The belugas behind their huge windows are probably the highlight of the aquarium.  The exploration part of the house works with Robert Ballard – of Titanic exploration fame, so exhibits include his recent activity: PT109 and ancient Black Sea ships.

 

August 2004

Peabody Museum of Natural History

170 Whitney Avenue

New Haven, CT

 

Peabody Museum of Natural History
Yale University
P.O. Box 208118
New Haven, CT 06520-8118

203-432-5426

203-432-5050 recording

http://www.peabody.yale.edu/

 

This is a very accessible museum with an impressive crystal collection.  The enormous murals on the age of mammals and the age of reptiles are not to be missed (how could you miss them?).  The timeline of human evolution shows skull changes through time, and the computer-assisted comparative paleontology exhibit really ought to be a required web site for all middle-schoolers.

 

August 2004

 

New York, NY

Empire State Building

350 Fifth Avenue at 34th Street

New York, NY

http://www.esbnyc.com/

 

Before the age of International Style glass-sided skyscrapers, the Empire State Building was built solid and massive with imposing limestone siding.  The construction story is riveting (sorry, I just had to say it!).  This building is just too hard to be a terrorist target.

 

August 2004

 

World Trade Center

West-Church-Vesey-Liberty Streets

New York, NY 10048

 

This is currently a construction site.  The destruction of 9/11/2001 is gone.  The reminders are around, though.  There is the wall of photos, left by people missing their loved ones, and also a memorial in Battery Park.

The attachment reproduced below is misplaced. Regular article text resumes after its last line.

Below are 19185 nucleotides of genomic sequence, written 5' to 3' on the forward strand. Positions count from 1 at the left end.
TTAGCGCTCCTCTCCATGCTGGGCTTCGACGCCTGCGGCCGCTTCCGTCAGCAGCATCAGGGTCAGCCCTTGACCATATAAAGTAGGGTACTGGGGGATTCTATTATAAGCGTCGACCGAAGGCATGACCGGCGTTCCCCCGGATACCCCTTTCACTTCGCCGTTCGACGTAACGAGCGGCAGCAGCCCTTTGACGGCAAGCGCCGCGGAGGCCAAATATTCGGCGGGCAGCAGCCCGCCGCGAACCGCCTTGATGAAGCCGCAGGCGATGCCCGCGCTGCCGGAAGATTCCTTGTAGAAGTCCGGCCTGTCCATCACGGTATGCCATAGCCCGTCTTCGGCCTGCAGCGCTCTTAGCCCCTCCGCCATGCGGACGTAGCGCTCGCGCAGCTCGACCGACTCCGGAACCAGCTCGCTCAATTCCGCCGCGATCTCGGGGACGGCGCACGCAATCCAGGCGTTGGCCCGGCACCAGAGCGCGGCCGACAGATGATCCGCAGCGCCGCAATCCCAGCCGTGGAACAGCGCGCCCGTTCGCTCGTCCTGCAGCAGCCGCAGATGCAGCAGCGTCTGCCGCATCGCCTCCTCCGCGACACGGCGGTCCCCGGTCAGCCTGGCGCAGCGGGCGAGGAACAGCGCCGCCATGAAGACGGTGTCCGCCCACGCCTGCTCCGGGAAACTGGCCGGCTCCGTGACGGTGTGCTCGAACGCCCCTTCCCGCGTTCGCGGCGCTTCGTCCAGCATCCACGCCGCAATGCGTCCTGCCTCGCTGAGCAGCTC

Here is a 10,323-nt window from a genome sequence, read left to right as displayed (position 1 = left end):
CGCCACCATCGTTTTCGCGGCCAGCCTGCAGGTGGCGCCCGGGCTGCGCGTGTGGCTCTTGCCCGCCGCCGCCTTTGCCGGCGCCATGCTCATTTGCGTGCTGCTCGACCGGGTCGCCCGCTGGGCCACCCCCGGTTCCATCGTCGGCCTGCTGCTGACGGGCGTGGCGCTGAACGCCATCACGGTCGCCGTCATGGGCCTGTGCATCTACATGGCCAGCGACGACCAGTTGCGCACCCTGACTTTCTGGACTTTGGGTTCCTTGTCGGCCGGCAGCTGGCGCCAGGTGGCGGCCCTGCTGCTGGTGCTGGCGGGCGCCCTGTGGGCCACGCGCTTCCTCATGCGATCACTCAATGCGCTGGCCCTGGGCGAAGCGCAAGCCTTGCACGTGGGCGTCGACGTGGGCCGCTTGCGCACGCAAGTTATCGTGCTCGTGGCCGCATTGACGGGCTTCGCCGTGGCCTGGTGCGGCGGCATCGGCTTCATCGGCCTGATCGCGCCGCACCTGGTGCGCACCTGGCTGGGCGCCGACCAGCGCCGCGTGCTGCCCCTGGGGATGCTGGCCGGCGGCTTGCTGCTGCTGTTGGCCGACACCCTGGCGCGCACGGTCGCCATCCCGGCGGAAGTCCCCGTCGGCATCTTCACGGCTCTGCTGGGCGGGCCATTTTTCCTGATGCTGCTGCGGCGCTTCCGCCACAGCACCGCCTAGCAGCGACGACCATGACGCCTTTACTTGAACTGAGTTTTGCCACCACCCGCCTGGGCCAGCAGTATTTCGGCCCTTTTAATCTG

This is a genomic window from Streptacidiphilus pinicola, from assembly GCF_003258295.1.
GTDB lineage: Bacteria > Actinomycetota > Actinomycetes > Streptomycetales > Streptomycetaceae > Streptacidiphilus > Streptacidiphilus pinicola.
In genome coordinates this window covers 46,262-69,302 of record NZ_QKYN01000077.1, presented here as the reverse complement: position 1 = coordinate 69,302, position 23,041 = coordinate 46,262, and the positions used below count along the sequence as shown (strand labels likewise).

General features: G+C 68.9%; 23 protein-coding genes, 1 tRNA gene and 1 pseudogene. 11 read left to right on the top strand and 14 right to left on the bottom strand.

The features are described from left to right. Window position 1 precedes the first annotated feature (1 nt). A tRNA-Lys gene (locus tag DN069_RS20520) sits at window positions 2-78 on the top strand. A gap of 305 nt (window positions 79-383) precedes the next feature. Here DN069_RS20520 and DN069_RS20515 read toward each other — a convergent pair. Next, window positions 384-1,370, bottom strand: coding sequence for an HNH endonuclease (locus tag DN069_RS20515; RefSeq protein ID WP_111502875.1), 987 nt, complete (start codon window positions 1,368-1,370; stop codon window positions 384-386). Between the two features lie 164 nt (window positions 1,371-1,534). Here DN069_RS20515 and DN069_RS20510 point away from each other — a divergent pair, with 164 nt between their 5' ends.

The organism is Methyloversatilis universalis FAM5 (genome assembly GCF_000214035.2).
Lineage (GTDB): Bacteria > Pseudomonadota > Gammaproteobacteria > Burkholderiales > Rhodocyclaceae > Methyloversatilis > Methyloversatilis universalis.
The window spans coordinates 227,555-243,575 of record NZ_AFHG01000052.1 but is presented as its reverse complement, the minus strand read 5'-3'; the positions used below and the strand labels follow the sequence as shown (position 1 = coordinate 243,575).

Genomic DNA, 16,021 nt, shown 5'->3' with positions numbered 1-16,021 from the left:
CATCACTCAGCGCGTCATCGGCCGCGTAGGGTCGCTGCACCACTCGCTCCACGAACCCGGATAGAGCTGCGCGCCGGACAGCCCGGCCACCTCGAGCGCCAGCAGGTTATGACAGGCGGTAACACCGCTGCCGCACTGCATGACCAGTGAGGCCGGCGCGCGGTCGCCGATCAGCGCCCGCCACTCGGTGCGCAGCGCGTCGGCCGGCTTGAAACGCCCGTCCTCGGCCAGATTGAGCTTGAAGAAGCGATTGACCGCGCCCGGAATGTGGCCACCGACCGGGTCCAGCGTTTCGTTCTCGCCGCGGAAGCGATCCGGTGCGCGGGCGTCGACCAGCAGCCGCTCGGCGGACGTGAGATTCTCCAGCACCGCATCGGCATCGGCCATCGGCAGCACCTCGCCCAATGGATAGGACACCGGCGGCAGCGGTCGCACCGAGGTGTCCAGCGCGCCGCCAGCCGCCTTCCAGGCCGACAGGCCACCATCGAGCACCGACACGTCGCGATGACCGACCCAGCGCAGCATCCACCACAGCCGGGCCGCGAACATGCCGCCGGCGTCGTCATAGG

August 2004

Association for Computing Machinery

One Astor Plaza

1515 Broadway 17th Floor

New York, NY 10036

212-869-7440

http://www.acm.org

 

August 2004

The ACM sponsors education in electronics and computer science.  Their work is primarily in professional training: conferences, journals and magazines.  We met with Donna Baglio regarding projects of mutual interest.

Statue of Liberty National Monument

http://www.nps.gov/stli/

Ellis Island National Monument

http://www.nps.gov/elis/

New York, NY

 

The Statue of Liberty has all the glamour, but Ellis Island has a thought-provoking museum, showing artifacts from immigrants to the US.  Find your ancestors. Be sure to see the display of the sources of all immigration to the US from 1500 to 2000.  Of particular interest is the large number of indentured servants brought to the colonies.

 

August 2004

United Nations Secretariat Building

1st Ave. and E. 46th St. New York, NY, USA
212-963-7713

 

August 2004

http://www.un.int

 

Central Park

Manhattan, NY

 

Engineers are remembered at engineer’s gate on the east side of Central Park.

 

August 2004

 

Philadelphia, PA

Independence National Historical Park

143 South Third Street
Philadelphia, PA 19106
215-965-2305

Philadelphia, PA

http://www.nps.gov/inde/

 

The park includes Independence Hall, where the Declaration of Independence and the Constitution were written; the Liberty Bell Center, where the Liberty Bell resides; and the Independence Hall Museum.

 

August 2004

Betsy Ross House

Philadelphia, PA

American Flag House & Betsy Ross Memorial
239
Arch Street, Philadelphia Pennsylvania 19106

215-686-1252

http://www.betsyrosshouse.org/

 

This was the house of one of legendary women of the revolution.  The tour shows a typical house of the period.  More interesting were the demonstrations and re-enactments outdoors in the courtyard.

 

August 2004

Ben Franklin Court

Market Street between 3rd and 4th Street

Philadelphia, PA

http://www.nps.gov/inde/franklin-court.html

 

Franklin Court is part of Independence National Historical Park, but is easy to miss because it is located several blocks from Independence Hall at the side of Franklin’s house in Philadelphia.  This underground museum pays tribute to a stellar mind of the 18th century.  Franklin was a statesman and a scientist.  On display are notes from his transatlantic journeys as well as inventions. Don’t miss this stop.

 

August 2004